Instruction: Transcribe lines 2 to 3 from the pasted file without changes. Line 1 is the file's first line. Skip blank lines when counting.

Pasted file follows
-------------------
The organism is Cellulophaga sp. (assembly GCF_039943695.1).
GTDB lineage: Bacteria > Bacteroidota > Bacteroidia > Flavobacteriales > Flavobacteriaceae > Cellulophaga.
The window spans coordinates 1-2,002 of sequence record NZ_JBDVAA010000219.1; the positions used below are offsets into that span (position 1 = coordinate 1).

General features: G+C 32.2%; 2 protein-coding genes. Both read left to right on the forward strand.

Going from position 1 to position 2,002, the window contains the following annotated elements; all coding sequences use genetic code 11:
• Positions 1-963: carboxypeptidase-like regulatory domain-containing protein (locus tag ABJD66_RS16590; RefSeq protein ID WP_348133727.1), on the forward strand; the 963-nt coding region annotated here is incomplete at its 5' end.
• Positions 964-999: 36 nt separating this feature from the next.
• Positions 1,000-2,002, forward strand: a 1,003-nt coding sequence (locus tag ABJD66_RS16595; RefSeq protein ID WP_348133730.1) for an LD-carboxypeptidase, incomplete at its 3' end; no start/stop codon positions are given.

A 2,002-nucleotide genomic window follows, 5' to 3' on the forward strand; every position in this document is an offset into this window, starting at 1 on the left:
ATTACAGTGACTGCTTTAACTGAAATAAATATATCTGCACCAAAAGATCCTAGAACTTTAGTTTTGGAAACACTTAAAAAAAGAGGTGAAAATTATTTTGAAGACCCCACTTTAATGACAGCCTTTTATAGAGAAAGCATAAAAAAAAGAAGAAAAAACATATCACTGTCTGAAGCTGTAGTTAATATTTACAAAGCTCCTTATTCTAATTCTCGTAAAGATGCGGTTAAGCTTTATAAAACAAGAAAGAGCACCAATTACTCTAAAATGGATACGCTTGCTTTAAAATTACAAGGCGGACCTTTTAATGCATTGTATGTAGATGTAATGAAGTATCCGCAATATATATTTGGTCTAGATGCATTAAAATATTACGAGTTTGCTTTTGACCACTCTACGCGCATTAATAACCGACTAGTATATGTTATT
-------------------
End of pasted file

GTDB lineage: Bacteria > Bacteroidota > Bacteroidia > Flavobacteriales > Flavobacteriaceae > Cellulophaga.
The window spans coordinates 1-2,002 of sequence record NZ_JBDVAA010000219.1; the positions used below are offsets into that span (position 1 = coordinate 1).